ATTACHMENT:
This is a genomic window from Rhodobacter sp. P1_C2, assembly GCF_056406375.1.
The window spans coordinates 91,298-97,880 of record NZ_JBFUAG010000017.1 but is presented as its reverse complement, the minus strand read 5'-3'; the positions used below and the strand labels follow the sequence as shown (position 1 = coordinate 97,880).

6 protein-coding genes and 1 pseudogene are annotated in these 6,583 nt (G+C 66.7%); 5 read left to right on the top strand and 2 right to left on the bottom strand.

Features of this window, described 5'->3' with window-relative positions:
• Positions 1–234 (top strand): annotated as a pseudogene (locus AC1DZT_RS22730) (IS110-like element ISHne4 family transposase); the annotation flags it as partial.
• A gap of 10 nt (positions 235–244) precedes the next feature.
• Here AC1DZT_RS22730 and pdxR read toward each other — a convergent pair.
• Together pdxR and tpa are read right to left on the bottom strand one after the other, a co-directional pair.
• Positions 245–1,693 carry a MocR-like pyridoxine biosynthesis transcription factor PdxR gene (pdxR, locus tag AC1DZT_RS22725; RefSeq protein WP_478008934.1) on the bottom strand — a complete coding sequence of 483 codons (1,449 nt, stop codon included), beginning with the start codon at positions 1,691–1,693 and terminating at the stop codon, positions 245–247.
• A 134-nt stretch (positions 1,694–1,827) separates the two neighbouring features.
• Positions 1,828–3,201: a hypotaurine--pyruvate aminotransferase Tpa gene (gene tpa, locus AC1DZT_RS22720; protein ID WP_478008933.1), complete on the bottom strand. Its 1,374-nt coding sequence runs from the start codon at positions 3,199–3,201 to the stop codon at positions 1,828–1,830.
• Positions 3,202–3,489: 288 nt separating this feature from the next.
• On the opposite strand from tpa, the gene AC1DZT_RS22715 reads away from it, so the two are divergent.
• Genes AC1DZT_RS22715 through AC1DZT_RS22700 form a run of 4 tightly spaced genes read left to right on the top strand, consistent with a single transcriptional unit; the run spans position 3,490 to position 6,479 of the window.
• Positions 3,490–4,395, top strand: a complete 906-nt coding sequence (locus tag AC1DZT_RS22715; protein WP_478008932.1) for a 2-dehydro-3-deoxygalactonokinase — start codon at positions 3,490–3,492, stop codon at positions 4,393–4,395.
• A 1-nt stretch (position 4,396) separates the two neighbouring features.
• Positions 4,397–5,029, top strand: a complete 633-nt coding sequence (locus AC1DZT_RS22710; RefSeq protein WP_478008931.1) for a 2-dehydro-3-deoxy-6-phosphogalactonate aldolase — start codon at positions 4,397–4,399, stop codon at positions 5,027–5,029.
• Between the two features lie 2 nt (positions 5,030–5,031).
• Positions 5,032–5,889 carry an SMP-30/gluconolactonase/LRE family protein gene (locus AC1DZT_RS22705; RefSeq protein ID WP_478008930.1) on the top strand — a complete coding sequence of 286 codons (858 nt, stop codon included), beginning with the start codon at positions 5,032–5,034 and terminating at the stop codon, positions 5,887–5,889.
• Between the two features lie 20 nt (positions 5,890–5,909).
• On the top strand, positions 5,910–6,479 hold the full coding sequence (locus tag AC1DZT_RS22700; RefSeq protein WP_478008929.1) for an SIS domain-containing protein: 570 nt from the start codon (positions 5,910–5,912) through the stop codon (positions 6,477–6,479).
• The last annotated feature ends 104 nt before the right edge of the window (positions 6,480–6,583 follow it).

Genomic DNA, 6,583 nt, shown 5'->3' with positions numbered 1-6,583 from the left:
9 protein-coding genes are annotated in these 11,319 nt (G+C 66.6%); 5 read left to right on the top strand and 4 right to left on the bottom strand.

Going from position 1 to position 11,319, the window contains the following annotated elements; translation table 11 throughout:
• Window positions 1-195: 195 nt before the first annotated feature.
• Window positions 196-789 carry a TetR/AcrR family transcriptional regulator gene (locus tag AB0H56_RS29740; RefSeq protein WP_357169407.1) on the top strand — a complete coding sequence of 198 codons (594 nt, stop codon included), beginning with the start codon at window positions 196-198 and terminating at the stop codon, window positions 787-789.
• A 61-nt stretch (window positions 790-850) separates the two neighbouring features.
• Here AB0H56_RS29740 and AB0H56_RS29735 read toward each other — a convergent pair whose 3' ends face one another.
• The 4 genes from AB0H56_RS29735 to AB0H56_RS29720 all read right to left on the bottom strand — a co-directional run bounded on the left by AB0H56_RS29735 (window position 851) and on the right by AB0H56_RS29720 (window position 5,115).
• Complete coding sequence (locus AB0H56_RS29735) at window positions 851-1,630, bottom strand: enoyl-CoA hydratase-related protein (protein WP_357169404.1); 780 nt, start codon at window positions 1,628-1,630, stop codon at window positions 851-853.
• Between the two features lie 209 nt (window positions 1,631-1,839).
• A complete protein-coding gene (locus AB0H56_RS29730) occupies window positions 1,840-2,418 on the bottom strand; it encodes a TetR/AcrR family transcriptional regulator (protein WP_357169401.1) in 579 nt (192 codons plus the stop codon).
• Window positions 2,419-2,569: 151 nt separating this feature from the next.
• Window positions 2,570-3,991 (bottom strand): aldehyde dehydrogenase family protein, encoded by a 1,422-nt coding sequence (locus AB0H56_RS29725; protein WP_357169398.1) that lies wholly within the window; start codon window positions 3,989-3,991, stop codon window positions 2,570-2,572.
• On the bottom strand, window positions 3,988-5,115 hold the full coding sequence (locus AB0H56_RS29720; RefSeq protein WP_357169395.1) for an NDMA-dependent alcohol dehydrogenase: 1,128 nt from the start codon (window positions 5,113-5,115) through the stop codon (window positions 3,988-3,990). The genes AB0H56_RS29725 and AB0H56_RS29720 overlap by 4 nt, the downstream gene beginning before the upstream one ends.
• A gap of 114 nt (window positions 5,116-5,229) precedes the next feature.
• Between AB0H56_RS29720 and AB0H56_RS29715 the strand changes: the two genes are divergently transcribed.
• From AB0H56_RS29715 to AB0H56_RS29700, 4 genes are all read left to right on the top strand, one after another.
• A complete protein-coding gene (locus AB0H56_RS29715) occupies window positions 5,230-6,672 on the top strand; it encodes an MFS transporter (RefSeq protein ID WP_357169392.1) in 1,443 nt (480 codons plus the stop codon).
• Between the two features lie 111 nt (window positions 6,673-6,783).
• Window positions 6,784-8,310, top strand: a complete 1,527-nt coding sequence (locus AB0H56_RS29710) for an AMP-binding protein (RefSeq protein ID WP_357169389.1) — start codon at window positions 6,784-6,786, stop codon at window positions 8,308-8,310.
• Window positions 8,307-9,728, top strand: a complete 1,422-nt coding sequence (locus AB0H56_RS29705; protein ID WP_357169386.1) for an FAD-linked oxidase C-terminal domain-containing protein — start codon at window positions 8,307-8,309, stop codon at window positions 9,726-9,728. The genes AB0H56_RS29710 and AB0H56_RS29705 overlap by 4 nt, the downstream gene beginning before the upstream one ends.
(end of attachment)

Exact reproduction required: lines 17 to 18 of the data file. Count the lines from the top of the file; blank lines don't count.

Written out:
• Positions 4,397–5,029, top strand: a complete 633-nt coding sequence (locus AC1DZT_RS22710; RefSeq protein WP_478008931.1) for a 2-dehydro-3-deoxy-6-phosphogalactonate aldolase — start codon at positions 4,397–4,399, stop codon at positions 5,027–5,029.
• Between the two features lie 2 nt (positions 5,030–5,031).